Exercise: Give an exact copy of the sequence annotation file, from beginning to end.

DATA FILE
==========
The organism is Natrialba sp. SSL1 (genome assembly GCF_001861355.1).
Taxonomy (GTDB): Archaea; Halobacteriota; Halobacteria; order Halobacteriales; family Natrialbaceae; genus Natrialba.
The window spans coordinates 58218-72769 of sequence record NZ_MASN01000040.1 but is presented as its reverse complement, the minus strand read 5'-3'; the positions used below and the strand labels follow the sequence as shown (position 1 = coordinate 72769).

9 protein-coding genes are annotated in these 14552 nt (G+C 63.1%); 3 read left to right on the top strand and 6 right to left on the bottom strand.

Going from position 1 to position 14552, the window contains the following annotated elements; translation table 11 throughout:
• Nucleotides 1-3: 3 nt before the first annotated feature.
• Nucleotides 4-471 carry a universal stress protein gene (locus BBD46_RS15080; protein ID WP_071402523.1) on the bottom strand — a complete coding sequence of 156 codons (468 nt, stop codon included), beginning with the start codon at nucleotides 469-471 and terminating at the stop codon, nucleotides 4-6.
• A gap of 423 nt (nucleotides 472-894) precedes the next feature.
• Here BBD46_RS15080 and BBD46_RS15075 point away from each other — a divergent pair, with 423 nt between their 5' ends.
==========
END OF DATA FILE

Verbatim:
The organism is Natrialba sp. SSL1 (genome assembly GCF_001861355.1).
Taxonomy (GTDB): Archaea; Halobacteriota; Halobacteria; order Halobacteriales; family Natrialbaceae; genus Natrialba.
The window spans coordinates 58218-72769 of sequence record NZ_MASN01000040.1 but is presented as its reverse complement, the minus strand read 5'-3'; the positions used below and the strand labels follow the sequence as shown (position 1 = coordinate 72769).

9 protein-coding genes are annotated in these 14552 nt (G+C 63.1%); 3 read left to right on the top strand and 6 right to left on the bottom strand.

Going from position 1 to position 14552, the window contains the following annotated elements; translation table 11 throughout:
• Nucleotides 1-3: 3 nt before the first annotated feature.
• Nucleotides 4-471 carry a universal stress protein gene (locus BBD46_RS15080; protein ID WP_071402523.1) on the bottom strand — a complete coding sequence of 156 codons (468 nt, stop codon included), beginning with the start codon at nucleotides 469-471 and terminating at the stop codon, nucleotides 4-6.
• A gap of 423 nt (nucleotides 472-894) precedes the next feature.
• Here BBD46_RS15080 and BBD46_RS15075 point away from each other — a divergent pair, with 423 nt between their 5' ends.